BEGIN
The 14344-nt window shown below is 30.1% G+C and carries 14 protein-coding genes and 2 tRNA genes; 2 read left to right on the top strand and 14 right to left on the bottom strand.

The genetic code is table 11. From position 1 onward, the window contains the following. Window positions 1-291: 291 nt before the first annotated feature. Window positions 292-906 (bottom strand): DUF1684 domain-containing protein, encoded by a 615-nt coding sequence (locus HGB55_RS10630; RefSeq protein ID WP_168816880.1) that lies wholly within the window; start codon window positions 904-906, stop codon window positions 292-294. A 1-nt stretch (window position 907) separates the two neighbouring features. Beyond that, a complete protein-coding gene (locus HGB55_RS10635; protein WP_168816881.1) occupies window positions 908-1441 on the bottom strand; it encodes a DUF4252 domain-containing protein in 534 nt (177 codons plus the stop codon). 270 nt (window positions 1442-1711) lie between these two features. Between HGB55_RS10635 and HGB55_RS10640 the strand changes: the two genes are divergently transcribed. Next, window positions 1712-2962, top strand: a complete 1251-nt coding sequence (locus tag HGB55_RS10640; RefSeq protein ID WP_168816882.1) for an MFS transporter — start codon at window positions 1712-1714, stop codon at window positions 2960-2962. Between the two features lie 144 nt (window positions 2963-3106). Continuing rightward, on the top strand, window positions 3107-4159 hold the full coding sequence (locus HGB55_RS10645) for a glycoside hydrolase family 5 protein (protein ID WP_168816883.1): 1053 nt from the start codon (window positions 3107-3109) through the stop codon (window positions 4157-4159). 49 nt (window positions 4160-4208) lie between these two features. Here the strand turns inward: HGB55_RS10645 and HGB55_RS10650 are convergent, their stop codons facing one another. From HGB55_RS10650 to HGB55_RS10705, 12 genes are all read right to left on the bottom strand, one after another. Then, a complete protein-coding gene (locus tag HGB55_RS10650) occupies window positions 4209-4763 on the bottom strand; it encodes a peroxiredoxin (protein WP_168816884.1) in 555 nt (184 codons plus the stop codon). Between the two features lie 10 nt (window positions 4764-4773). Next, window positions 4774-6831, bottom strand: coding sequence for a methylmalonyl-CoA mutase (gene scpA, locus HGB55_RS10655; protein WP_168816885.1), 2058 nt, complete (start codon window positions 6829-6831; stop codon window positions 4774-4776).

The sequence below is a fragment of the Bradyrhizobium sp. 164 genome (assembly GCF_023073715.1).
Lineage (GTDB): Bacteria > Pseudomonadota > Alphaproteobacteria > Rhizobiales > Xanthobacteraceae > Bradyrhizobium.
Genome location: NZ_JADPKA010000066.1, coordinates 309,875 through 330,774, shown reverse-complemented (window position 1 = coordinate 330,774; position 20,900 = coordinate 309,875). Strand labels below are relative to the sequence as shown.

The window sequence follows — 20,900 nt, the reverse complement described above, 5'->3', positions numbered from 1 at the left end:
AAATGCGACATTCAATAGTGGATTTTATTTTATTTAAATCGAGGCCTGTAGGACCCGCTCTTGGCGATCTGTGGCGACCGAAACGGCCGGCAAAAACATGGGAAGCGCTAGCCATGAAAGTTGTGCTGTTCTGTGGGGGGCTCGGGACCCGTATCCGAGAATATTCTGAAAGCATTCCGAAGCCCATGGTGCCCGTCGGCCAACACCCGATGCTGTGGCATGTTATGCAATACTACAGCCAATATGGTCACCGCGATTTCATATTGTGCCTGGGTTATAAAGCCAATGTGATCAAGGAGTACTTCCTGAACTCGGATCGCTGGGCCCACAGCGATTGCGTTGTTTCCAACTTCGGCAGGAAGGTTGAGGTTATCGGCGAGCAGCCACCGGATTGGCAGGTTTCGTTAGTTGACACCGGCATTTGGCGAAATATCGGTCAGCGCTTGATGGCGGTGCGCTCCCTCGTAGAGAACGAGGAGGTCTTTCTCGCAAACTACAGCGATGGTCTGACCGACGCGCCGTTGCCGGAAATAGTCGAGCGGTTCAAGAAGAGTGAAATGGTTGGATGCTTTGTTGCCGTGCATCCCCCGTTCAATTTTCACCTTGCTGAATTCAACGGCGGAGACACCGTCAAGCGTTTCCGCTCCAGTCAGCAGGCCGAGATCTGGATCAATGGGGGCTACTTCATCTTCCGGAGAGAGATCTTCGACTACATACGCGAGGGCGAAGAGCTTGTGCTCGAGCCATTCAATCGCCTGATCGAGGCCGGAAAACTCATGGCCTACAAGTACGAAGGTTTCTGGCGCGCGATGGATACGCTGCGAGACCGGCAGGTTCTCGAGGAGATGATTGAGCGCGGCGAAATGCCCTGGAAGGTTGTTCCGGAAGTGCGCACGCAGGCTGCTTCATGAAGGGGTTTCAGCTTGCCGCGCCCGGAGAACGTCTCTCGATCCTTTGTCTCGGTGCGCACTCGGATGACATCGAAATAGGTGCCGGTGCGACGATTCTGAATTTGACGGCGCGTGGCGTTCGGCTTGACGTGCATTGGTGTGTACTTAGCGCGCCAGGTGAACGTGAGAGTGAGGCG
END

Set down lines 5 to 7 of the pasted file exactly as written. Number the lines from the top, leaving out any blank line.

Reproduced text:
Genome location: NZ_JADPKA010000066.1, coordinates 309,875 through 330,774, shown reverse-complemented (window position 1 = coordinate 330,774; position 20,900 = coordinate 309,875). Strand labels below are relative to the sequence as shown.

The window sequence follows — 20,900 nt, the reverse complement described above, 5'->3', positions numbered from 1 at the left end:
AAATGCGACATTCAATAGTGGATTTTATTTTATTTAAATCGAGGCCTGTAGGACCCGCTCTTGGCGATCTGTGGCGACCGAAACGGCCGGCAAAAACATGGGAAGCGCTAGCCATGAAAGTTGTGCTGTTCTGTGGGGGGCTCGGGACCCGTATCCGAGAATATTCTGAAAGCATTCCGAAGCCCATGGTGCCCGTCGGCCAACACCCGATGCTGTGGCATGTTATGCAATACTACAGCCAATATGGTCACCGCGATTTCATATTGTGCCTGGGTTATAAAGCCAATGTGATCAAGGAGTACTTCCTGAACTCGGATCGCTGGGCCCACAGCGATTGCGTTGTTTCCAACTTCGGCAGGAAGGTTGAGGTTATCGGCGAGCAGCCACCGGATTGGCAGGTTTCGTTAGTTGACACCGGCATTTGGCGAAATATCGGTCAGCGCTTGATGGCGGTGCGCTCCCTCGTAGAGAACGAGGAGGTCTTTCTCGCAAACTACAGCGATGGTCTGACCGACGCGCCGTTGCCGGAAATAGTCGAGCGGTTCAAGAAGAGTGAAATGGTTGGATGCTTTGTTGCCGTGCATCCCCCGTTCAATTTTCACCTTGCTGAATTCAACGGCGGAGACACCGTCAAGCGTTTCCGCTCCAGTCAGCAGGCCGAGATCTGGATCAATGGGGGCTACTTCATCTTCCGGAGAGAGATCTTCGACTACATACGCGAGGGCGAAGAGCTTGTGCTCGAGCCATTCAATCGCCTGATCGAGGCCGGAAAACTCATGGCCTACAAGTACGAAGGTTTCTGGCGCGCGATGGATACGCTGCGAGACCGGCAGGTTCTCGAGGAGATGATTGAGCGCGGCGAAATGCCCTGGAAGGTTGTTCCGGAAGTGCGCACGCAGGCTGCTTCATGAAGGGGTTTCAGCTTGCCGCGCCCGGAGAACGTCTCTCGATCCTTTGTCTCGGTGCGCACTCGGATGACATCGAAATAGGTGCCGGTGCGACGATTCTGAATTTGACGGCGCGTGGCGTTCGGCTTGACGTGCATTGGTGTGTACTTAGCGCGCCAGGTGAACGTGAGAGTGAGGCG